As it is the most popular gaming template, it is also the most complex - and has gone through numerous incarnations through the years. There was Dungeons and Dragons (which had several revisions), then Advanced Dungeons and Dragons (which also had several revisions), then Advanced Dungeons and Dragons 2.0, then Dungeons and Dragons 3rd Edition, then Dungeons and Dragons v. 3.5, then Dungeons and Dragons 4th edition, and now finally the current version - Dungeons and Dragons 5e. In case you were keeping track, that's a lot of versions. While each new revision added or changed elements of gameplay the goal has always been to have a streamlined, accessible game that is easy for newcomers to pick up while also being advanced enough to have the depth to keep it interesting.
In 2009, publishing company Paizo - who had a long history with Wizards of the Coast - utilized the Open Gaming License system and released a modified, simplified version of Dungeons and Dragons v.3.5. Pathfinder adds different mechanics and alters the gameplay, allowing for more incentives for players to take a character to the highest levels possible. Instead of releasing different versions, Paizo has taken the step of simply releasing more supplementary materials - constantly adding to the possible races, classes, and diverse options used to fully flesh out a character. While the decision to release a competing brand to the popular Dungeons and Dragons name had a divisive effect on the gaming community at first, many players use both systems and find each to be a fine experience.
So that's some basic information about that gaming systems, which are familiar to many of you. But if you want to learn more, there's no better way than to observe a game in action. You may not know of any gaming groups in your area, but never fear - we have a solution for you...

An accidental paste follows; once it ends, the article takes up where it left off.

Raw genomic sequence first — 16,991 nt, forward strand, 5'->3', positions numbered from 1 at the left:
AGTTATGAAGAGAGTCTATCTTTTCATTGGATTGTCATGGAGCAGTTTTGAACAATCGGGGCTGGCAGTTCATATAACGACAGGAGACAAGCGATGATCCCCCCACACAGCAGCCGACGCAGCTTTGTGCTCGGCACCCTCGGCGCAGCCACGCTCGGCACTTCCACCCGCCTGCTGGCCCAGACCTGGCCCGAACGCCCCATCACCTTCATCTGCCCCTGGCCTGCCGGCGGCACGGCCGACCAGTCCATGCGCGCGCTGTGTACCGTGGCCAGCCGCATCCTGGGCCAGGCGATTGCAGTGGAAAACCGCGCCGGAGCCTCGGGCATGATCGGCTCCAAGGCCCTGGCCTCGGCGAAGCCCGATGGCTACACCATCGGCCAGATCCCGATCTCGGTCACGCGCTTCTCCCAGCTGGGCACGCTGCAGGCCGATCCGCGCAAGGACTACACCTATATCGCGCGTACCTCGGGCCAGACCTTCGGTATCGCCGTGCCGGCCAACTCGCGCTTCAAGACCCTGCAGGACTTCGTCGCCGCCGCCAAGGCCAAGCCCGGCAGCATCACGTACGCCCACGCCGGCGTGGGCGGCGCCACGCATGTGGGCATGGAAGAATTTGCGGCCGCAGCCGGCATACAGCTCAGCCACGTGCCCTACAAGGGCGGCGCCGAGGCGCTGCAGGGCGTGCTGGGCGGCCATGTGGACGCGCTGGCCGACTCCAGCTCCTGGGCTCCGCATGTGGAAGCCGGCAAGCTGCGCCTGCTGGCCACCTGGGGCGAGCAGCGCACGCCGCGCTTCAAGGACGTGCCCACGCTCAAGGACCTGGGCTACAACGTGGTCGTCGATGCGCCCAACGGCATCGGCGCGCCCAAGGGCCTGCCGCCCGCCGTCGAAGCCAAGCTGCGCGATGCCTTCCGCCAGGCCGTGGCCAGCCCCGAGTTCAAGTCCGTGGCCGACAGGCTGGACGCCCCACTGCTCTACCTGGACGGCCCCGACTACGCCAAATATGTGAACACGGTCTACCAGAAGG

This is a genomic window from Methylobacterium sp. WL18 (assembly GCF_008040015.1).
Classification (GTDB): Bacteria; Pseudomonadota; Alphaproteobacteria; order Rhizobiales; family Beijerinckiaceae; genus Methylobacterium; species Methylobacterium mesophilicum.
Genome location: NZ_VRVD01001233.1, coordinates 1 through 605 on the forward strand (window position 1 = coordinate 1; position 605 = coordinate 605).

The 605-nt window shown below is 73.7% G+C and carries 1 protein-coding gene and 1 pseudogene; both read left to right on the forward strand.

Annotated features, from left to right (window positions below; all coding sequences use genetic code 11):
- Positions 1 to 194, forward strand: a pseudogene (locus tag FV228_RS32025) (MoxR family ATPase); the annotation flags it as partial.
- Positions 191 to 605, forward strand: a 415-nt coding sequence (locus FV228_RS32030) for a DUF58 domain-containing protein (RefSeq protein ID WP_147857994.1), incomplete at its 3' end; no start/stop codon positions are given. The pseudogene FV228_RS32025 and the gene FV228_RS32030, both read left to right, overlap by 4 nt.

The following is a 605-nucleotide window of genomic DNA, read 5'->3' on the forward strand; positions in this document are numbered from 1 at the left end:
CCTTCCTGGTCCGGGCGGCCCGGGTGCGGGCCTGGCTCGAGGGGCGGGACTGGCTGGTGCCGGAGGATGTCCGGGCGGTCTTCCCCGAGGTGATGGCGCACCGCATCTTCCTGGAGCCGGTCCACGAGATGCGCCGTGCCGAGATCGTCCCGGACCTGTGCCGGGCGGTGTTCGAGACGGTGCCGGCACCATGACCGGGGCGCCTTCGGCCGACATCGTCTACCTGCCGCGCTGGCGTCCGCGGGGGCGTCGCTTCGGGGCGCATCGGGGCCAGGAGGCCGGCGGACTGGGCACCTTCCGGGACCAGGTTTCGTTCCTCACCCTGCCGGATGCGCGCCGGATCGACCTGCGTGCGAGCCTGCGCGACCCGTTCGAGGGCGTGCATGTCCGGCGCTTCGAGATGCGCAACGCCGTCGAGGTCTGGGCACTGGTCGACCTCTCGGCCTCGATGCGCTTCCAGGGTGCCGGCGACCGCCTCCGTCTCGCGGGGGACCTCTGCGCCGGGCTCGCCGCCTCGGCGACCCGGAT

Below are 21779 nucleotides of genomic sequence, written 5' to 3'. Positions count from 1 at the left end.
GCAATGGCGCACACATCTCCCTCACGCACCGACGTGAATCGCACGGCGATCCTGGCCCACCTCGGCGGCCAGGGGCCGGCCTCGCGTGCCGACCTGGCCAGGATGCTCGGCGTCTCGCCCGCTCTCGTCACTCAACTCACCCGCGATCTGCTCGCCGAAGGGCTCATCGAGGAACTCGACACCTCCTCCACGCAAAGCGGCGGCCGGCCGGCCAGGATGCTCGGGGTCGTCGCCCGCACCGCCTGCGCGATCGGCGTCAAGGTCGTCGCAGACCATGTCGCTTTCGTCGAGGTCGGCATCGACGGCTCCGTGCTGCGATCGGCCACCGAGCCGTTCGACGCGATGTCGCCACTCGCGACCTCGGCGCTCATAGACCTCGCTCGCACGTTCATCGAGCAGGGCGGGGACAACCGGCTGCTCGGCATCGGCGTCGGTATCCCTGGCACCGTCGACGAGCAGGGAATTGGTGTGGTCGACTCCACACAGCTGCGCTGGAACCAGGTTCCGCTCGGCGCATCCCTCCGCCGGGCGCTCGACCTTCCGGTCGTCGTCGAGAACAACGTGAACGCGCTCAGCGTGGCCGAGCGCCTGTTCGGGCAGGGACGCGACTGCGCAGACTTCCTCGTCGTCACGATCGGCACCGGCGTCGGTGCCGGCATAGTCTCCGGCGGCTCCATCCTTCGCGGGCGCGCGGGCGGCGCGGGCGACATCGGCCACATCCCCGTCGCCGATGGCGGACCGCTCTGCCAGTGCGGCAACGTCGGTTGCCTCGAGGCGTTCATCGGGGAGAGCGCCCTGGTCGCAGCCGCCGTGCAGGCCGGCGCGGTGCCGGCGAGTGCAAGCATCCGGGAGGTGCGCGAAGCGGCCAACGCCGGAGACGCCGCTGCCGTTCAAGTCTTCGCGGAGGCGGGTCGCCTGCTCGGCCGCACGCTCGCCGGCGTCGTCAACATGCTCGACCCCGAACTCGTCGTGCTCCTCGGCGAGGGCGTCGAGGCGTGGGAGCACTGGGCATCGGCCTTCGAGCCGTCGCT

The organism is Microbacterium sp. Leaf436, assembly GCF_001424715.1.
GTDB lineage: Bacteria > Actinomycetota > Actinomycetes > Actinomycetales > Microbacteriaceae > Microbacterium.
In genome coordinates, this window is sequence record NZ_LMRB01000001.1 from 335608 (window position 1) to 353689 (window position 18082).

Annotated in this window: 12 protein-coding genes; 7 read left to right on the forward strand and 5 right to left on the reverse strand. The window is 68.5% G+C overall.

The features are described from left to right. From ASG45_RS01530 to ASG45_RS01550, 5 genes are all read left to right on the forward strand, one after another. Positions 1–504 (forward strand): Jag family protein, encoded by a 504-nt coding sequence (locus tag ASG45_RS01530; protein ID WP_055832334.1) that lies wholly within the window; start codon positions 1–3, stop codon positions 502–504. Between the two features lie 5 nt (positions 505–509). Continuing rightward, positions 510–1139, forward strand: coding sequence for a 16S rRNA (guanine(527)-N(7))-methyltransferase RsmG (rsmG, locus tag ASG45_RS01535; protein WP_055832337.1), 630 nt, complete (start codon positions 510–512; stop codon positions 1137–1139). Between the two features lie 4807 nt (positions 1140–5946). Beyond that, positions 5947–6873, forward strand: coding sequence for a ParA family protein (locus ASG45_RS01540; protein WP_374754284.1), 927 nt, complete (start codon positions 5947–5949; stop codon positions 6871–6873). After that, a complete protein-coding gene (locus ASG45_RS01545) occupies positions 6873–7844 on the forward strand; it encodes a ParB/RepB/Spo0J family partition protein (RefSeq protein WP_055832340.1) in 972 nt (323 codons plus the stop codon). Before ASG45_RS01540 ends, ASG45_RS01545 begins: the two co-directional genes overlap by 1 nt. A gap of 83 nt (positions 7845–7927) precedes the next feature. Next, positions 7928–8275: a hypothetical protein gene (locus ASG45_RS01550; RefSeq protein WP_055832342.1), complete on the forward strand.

The Glass Cannon Podcast (GCP)
Podcasts have been a popular form of media entertainment for years. But what the heck is an "actual play" Podcast?
The Glass Cannon is an actual play podcast, which means listeners get to tune in weekly to hear professional actor/improv comedian Troy Lavalee run a Pathfinder campaign for four of his equally talented friends - Joe O'Brien, Skid Maher, Matthew Capodicasa, and Grant Berger. And talented they are - the podcast is listened to in more than a hundred countries worldwide, and has operated continuously every week for over two years! This extremely popular podcast follows the players as they run through the Giantslayer Adventure Path, an adventure published by Paizo that showcases the incredible storywriting talents they have at their disposal. Through the story, the interactions between the players, the detailed explanations of the rules and gameplay by experienced gamers, and the incredible voice acting, listeners tend to feel like they are a part of the story in the best possible way.